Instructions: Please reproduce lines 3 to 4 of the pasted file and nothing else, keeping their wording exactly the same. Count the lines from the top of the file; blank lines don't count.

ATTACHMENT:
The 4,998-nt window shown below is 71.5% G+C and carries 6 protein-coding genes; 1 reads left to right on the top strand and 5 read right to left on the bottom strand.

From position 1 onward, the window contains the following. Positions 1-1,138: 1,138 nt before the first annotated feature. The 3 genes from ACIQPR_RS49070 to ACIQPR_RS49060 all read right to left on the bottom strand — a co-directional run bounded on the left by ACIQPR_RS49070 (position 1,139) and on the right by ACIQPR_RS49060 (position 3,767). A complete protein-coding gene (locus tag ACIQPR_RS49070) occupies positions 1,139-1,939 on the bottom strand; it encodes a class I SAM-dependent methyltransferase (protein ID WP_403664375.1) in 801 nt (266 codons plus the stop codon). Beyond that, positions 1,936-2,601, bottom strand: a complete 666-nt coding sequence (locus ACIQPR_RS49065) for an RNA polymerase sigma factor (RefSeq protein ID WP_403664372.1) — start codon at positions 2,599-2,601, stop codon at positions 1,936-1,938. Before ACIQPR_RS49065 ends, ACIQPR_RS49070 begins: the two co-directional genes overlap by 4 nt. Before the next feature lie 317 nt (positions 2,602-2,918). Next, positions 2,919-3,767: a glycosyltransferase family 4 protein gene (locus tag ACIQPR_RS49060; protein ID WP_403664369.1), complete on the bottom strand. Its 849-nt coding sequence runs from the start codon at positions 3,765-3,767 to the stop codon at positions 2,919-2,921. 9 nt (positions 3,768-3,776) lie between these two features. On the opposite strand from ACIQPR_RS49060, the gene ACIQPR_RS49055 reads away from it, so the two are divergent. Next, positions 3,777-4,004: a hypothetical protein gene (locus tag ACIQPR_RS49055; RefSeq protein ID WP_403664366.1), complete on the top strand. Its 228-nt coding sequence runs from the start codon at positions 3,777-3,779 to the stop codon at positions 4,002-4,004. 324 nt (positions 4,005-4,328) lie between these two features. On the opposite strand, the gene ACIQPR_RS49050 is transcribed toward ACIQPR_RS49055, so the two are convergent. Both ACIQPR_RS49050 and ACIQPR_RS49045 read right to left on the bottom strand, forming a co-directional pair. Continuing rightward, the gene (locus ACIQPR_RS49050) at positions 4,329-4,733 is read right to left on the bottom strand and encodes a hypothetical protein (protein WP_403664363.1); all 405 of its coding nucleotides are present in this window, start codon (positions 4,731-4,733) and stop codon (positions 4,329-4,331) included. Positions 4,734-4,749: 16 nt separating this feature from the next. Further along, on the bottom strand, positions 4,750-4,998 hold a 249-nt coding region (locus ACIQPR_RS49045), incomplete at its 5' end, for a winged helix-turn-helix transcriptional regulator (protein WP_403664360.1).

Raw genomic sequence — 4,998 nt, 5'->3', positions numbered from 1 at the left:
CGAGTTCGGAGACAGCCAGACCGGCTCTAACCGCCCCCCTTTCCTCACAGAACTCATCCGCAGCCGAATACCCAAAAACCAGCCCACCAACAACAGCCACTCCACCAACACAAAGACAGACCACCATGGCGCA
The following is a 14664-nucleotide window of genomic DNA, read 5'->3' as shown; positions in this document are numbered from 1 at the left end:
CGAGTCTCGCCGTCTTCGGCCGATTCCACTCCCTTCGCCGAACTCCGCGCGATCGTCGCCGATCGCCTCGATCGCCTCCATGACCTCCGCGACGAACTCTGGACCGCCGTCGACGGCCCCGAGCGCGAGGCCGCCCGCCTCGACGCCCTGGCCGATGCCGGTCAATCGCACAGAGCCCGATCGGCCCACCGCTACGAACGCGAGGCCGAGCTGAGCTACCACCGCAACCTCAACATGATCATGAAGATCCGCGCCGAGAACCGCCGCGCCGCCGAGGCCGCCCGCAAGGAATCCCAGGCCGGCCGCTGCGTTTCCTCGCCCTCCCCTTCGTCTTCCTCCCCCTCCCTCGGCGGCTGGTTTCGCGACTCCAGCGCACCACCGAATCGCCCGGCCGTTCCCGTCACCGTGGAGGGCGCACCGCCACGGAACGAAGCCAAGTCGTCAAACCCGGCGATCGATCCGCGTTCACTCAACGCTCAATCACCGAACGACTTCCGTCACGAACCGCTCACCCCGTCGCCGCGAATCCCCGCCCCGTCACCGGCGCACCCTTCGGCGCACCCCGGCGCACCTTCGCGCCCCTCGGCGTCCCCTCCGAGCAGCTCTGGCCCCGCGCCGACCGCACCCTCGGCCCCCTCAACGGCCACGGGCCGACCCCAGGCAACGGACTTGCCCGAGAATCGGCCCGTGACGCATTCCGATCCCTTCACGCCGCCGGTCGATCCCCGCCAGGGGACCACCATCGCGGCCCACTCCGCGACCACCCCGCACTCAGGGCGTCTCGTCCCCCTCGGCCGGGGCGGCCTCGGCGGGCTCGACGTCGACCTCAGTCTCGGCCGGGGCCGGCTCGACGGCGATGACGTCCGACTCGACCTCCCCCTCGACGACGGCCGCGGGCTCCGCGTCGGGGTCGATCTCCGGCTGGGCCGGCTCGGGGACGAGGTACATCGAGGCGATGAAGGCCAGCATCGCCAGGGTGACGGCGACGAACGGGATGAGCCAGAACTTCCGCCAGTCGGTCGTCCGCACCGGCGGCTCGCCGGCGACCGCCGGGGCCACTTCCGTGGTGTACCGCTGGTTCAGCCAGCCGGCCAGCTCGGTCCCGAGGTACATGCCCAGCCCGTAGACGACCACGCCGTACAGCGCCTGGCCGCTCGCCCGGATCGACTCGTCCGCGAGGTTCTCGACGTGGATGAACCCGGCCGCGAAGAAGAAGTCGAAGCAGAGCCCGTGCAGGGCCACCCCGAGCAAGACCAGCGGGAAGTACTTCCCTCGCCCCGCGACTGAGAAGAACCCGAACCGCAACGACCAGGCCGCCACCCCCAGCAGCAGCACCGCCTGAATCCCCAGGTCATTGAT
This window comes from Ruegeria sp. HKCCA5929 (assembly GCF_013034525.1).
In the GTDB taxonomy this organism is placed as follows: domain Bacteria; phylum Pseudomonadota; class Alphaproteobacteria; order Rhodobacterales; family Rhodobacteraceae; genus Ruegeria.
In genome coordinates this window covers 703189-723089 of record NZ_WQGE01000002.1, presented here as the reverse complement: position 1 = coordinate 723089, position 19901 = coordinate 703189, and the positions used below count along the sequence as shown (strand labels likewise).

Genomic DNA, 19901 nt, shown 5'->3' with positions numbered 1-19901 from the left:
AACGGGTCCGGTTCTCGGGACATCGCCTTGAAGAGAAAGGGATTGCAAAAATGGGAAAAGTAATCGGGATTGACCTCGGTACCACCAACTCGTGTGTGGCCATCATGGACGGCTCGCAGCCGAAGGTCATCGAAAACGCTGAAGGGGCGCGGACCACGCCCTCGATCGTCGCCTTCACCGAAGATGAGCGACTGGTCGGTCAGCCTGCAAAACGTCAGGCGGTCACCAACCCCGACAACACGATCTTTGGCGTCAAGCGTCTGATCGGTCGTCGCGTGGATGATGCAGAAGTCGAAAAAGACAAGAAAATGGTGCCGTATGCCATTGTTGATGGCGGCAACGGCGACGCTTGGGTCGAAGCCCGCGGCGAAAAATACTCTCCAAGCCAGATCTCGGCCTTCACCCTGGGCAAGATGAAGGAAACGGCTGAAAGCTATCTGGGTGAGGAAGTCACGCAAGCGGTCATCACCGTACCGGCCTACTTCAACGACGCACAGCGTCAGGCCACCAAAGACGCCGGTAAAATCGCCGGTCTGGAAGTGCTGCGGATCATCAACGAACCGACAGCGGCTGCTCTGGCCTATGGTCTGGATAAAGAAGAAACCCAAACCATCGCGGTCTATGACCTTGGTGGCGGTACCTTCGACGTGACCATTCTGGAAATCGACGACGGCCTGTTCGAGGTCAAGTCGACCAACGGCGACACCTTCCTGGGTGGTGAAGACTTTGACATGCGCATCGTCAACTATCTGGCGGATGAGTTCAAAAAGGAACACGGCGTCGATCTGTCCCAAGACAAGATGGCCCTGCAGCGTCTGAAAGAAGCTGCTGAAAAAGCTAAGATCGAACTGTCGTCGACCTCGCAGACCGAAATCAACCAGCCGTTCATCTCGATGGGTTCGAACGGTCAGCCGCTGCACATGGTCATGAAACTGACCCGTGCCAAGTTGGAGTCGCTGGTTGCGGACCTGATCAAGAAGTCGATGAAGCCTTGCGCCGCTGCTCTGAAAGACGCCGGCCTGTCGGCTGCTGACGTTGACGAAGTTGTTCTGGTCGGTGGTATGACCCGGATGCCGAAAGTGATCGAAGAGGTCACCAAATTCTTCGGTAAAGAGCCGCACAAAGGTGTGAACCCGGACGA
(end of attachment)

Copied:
Raw genomic sequence — 4,998 nt, 5'->3', positions numbered from 1 at the left:
CGAGTTCGGAGACAGCCAGACCGGCTCTAACCGCCCCCCTTTCCTCACAGAACTCATCCGCAGCCGAATACCCAAAAACCAGCCCACCAACAACAGCCACTCCACCAACACAAAGACAGACCACCATGGCGCA